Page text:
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Consuming Kids with Advertising

Ads for everything from movies to Cheetos to iPods are on children’s television, t-shirts — even ads at school. But some Houston-area parents think too much commercialism is harmful to their kids. From the KUHF NewsLab, Melissa Galvez has more.


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“Star Wars Legos, and there’s also Star Wars video games I’ve seen.”

For his sixth birthday, Nathan Kenison got a Star Wars t-shirt. Though he’s never seen the movie and his mother Jennifer doesn’t allow video games at all in their house, he’s still exposed to the brand everywhere.

“They’re at the school, Star Wars Legos!”
“But what is Star Wars geared for?  13 year olds. But here the 5 and 6 year olds are wearing Star Wars t-shirts?”
They’re awesome!”

Kenison knows that a Star Wars t-shirt is not going to permanently damage her son.  But she is concerned about constant marketing messages telling her children what to like and what to buy:

“Just because the world is telling you you deserve this, don’t you want that, doesn’t mean you have to have it. They’re not caring about your mindset or your well being, they care about making money.”

And that’s why she and other parents at the Shady Oak Christian School in Richmond, outside of Houston, are supporting the screening of “Consuming Kids”, a film which will be shown this Sunday at the First Baptist Church of Richmond.  The film describes the tactics and effects of marketing to children. 

“Where is my pink Prada tote? I need my Tiffany hair-band…”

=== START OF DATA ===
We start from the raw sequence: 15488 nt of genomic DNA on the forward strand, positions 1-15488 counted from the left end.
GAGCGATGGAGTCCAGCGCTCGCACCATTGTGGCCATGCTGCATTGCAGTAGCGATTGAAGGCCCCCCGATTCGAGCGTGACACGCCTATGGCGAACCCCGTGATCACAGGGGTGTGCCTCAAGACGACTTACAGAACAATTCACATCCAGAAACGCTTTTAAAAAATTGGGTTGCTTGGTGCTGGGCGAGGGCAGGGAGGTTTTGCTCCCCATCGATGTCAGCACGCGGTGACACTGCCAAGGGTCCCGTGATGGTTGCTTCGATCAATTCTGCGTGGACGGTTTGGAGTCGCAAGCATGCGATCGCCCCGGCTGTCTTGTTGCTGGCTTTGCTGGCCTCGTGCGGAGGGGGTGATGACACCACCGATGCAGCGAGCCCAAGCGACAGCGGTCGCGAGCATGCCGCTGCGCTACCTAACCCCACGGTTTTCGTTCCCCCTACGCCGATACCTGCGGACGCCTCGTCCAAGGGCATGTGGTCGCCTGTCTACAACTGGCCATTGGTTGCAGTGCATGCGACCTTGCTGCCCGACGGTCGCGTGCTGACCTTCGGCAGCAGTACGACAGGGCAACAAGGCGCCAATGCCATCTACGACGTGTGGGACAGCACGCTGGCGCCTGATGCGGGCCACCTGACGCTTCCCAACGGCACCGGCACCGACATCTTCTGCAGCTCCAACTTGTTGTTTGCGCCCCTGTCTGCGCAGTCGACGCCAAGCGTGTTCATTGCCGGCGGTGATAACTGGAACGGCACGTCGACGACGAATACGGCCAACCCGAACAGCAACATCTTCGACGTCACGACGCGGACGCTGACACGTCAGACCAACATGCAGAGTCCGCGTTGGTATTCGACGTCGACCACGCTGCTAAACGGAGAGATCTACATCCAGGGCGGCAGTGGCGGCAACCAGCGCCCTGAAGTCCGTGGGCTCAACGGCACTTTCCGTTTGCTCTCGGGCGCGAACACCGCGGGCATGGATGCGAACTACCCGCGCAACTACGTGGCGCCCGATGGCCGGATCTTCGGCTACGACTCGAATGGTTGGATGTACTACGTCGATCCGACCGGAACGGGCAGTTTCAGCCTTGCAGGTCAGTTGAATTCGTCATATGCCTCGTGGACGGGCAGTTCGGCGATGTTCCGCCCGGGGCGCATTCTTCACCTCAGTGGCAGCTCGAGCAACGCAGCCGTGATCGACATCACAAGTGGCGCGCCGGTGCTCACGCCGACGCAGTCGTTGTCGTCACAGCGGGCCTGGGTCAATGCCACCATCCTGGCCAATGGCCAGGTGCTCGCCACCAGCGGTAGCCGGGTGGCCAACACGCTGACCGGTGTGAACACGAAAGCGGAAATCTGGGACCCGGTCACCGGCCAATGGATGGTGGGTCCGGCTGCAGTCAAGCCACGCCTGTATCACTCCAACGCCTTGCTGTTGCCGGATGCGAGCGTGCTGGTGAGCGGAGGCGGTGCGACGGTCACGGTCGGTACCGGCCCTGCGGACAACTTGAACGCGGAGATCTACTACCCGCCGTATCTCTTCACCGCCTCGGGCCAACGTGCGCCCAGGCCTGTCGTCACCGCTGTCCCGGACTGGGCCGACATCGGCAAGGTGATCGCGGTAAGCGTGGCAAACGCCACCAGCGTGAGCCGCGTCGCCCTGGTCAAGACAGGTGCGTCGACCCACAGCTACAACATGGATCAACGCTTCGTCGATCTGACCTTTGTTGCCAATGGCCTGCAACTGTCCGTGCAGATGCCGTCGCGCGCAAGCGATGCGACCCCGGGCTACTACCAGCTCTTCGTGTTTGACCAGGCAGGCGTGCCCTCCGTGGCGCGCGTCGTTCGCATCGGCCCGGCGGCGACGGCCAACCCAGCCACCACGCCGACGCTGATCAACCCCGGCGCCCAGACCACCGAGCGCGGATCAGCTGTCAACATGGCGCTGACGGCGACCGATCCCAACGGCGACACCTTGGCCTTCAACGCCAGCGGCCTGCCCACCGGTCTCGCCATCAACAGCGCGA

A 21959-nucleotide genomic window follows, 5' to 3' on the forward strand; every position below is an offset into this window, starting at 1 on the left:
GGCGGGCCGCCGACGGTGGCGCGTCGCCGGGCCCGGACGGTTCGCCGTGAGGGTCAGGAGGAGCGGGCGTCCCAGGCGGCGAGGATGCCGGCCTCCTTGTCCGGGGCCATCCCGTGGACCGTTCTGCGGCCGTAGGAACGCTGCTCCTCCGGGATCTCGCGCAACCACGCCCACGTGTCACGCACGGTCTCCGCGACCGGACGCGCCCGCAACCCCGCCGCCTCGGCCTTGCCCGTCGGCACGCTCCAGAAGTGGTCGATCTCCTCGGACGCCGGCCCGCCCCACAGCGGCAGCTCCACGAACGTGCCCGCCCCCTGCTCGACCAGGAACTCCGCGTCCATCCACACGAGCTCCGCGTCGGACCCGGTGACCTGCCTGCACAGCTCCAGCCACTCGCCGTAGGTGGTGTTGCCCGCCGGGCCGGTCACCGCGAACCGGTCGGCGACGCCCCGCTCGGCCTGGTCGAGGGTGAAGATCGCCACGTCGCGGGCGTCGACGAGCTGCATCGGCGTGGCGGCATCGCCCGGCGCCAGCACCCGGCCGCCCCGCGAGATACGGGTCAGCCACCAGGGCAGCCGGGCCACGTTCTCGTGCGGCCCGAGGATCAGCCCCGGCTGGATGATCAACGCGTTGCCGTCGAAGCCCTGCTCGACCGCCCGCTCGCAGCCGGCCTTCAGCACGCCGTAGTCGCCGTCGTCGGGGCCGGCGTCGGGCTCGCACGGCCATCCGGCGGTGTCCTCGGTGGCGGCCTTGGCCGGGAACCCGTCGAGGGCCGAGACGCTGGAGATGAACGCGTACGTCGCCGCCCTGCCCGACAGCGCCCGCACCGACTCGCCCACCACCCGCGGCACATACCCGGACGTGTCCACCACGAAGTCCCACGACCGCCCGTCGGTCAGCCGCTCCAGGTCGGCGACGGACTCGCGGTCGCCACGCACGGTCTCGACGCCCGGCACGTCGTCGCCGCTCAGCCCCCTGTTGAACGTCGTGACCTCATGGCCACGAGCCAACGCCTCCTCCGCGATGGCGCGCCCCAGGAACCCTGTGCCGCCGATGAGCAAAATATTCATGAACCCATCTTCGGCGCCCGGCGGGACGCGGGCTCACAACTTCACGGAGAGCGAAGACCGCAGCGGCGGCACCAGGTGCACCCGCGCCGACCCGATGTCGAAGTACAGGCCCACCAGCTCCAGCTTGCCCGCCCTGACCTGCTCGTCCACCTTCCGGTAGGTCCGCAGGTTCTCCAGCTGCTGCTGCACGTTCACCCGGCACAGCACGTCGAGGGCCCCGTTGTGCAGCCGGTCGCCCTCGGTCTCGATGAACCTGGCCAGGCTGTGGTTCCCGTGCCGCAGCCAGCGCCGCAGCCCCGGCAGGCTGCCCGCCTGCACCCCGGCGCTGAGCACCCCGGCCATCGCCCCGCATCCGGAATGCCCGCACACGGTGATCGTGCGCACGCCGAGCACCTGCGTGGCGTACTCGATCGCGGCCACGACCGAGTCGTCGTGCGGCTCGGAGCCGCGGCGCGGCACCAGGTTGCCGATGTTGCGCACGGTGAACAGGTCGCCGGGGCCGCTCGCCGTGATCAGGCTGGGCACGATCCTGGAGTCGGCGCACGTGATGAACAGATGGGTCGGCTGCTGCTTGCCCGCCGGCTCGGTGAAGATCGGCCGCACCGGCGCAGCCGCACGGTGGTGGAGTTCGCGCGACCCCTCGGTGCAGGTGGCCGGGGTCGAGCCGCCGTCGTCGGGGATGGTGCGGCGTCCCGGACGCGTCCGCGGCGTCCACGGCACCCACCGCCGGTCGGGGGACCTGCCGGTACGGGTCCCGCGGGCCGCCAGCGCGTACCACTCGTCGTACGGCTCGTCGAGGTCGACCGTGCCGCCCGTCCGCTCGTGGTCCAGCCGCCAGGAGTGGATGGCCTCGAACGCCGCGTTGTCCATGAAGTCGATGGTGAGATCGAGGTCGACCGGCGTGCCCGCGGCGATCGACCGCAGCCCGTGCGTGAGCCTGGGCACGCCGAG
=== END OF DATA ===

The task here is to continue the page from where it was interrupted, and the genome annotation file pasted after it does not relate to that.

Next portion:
Dr. Susan Linn is a psychologist and director of the Campaign for Commercial Free Childhood, the organization that’s promoting this film around the country.  She’s not opposed to all advertising, but is concerned that children’s advertising promotes greed and other messages like violence and sexuality.

“Children are much more vulnerable to advertising than adults are. And research shows that until the age of 8, children can’t even understand persuasive intent.”

Linn says that marketers rely on the science of how children think to get them hooked on brands, from infancy on.  This encourages them to base their identity on buying.

“I want more!”

Dan Jaffe, the executive vice president of the Association of National Advertisers, says that the industry self-regulates children’s advertising, because they recognize kids are more vulnerable.  But he says that in our culture, kids need to learn how to handle advertising:

“What they’re trying to suggest there is that somehow that we can cocoon kids. Then the question is how long?  Are we talking up ’til 12, are we talking up ’til 18 as some people have proposed?  We don’t think that advertising harms kids as long as there is parental intervention.”

The Shady Oak parents and industry agree that parents have a fundamental role to protect  their children.  But the parents argue that advertisers should market to them-not their kids.  Here’s parent Mattie Malinak:

“At this point it’s only the parent’s responsibility to turn those commercials off so that they can have a conversation with their children instead of explaining to them, that’s wrong, that’s wrong, that’s not right.”

Currently, the FTC has limited power over children’s advertising.  The Campaign for the Commercial Free Childhood would like to see restrictions tightened. The industry would like to preserve its First Amendment rights to sell their product in an effective way. 

From the KUHF NewsLab, I’m Melissa Galvez

Links to include at the bottom of the story:

Information on this weekend’s screening:

The Campaign for Commercial Free Childhood:

Children’s Advertising Review Unit: (The advertising industry’s self-regulatory body)